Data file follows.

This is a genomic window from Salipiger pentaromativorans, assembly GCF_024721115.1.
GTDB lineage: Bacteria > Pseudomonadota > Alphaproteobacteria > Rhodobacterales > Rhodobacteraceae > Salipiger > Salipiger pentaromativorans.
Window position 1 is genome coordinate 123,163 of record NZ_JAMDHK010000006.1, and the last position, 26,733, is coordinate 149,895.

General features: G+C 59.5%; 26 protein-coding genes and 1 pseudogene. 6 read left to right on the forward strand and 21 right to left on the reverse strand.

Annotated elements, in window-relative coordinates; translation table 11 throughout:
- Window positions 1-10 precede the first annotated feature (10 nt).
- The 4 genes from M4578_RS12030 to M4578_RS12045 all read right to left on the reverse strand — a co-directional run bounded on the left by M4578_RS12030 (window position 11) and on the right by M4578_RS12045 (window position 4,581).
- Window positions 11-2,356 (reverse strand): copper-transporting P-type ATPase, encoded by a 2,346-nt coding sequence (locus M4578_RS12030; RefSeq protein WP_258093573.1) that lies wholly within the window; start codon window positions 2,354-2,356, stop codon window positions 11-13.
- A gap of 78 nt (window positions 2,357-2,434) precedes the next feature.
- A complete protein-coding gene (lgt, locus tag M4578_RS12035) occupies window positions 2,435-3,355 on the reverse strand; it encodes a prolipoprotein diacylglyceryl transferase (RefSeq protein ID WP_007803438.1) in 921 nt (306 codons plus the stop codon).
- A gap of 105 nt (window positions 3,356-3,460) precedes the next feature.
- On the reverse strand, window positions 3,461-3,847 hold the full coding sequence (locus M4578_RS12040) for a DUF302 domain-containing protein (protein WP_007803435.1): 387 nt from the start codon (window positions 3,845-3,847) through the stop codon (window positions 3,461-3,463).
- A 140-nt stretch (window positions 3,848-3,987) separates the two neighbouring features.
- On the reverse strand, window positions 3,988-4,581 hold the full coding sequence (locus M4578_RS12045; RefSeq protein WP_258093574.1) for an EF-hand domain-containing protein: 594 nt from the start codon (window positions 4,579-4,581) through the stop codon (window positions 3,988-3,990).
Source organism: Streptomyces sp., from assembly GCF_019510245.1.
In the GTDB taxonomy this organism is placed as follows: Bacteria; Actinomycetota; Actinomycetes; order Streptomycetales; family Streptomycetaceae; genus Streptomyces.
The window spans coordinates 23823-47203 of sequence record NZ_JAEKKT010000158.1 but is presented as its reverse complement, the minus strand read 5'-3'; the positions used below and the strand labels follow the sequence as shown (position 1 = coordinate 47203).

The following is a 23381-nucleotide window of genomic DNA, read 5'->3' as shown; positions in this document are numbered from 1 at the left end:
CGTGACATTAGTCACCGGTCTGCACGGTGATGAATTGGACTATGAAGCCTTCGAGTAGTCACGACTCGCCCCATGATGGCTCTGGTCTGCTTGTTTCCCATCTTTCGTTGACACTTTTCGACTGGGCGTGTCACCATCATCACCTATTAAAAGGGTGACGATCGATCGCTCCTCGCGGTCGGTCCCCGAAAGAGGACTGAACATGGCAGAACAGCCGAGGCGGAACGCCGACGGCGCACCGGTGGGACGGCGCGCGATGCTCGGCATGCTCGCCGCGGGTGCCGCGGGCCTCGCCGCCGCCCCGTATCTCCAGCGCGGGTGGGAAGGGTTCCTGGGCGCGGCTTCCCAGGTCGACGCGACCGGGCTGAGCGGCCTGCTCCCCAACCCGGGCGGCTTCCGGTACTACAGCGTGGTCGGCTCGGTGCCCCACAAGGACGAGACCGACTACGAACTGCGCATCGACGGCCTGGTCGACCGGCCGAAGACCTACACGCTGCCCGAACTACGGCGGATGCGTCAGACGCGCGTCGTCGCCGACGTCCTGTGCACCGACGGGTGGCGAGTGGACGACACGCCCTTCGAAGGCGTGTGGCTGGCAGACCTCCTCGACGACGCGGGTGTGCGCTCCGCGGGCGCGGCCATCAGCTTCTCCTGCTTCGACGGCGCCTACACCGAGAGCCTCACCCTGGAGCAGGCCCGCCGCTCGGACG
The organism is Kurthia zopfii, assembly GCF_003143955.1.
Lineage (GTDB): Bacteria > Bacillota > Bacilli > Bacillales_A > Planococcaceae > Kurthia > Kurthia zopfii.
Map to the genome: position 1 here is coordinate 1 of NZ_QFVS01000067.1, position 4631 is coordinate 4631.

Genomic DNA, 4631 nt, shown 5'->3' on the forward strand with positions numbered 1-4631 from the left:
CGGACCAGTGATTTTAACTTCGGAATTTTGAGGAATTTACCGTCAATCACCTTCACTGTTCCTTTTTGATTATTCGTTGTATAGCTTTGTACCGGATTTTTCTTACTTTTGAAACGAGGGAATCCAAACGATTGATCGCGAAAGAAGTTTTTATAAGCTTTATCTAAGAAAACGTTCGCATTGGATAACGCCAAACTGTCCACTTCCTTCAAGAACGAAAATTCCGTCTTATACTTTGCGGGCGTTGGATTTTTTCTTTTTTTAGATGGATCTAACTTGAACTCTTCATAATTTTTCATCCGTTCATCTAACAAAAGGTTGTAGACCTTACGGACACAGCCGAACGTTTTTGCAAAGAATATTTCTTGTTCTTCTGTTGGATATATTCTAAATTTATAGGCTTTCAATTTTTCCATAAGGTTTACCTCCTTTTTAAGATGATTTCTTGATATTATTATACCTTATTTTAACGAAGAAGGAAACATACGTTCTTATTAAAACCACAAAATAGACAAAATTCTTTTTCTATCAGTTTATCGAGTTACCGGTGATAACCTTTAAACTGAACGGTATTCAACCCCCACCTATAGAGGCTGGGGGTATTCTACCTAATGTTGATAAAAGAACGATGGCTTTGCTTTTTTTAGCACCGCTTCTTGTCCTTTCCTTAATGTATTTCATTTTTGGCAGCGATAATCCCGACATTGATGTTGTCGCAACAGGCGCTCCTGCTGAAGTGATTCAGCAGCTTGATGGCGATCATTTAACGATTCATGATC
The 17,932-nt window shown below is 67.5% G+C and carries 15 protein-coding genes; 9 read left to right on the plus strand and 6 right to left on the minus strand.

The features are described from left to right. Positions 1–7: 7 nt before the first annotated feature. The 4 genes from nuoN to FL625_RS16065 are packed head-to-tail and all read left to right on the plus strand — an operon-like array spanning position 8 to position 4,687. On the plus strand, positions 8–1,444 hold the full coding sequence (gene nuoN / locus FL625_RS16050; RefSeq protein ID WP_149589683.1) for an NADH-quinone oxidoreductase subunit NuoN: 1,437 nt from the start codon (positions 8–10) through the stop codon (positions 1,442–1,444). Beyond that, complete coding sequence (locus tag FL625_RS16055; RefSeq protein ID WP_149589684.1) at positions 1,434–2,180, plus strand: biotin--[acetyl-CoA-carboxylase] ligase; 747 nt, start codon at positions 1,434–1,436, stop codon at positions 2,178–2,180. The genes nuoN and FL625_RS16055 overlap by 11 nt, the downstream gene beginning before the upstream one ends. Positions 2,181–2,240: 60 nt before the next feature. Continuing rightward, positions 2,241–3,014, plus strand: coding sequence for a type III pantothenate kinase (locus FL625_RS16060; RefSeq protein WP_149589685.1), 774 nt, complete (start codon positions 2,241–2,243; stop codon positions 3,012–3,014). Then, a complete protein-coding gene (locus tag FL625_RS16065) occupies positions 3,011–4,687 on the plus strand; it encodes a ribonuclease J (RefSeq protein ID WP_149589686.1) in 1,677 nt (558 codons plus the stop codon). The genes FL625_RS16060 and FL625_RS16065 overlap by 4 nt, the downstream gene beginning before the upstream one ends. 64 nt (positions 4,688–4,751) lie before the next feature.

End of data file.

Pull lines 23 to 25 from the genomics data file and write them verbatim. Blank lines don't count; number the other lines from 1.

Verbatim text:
Genomic DNA, 4631 nt, shown 5'->3' on the forward strand with positions numbered 1-4631 from the left:
CGGACCAGTGATTTTAACTTCGGAATTTTGAGGAATTTACCGTCAATCACCTTCACTGTTCCTTTTTGATTATTCGTTGTATAGCTTTGTACCGGATTTTTCTTACTTTTGAAACGAGGGAATCCAAACGATTGATCGCGAAAGAAGTTTTTATAAGCTTTATCTAAGAAAACGTTCGCATTGGATAACGCCAAACTGTCCACTTCCTTCAAGAACGAAAATTCCGTCTTATACTTTGCGGGCGTTGGATTTTTTCTTTTTTTAGATGGATCTAACTTGAACTCTTCATAATTTTTCATCCGTTCATCTAACAAAAGGTTGTAGACCTTACGGACACAGCCGAACGTTTTTGCAAAGAATATTTCTTGTTCTTCTGTTGGATATATTCTAAATTTATAGGCTTTCAATTTTTCCATAAGGTTTACCTCCTTTTTAAGATGATTTCTTGATATTATTATACCTTATTTTAACGAAGAAGGAAACATACGTTCTTATTAAAACCACAAAATAGACAAAATTCTTTTTCTATCAGTTTATCGAGTTACCGGTGATAACCTTTAAACTGAACGGTATTCAACCCCCACCTATAGAGGCTGGGGGTATTCTACCTAATGTTGATAAAAGAACGATGGCTTTGCTTTTTTTAGCACCGCTTCTTGTCCTTTCCTTAATGTATTTCATTTTTGGCAGCGATAATCCCGACATTGATGTTGTCGCAACAGGCGCTCCTGCTGAAGTGATTCAGCAGCTTGATGGCGATCATTTAACGATTCATGATC
The 17,932-nt window shown below is 67.5% G+C and carries 15 protein-coding genes; 9 read left to right on the plus strand and 6 right to left on the minus strand.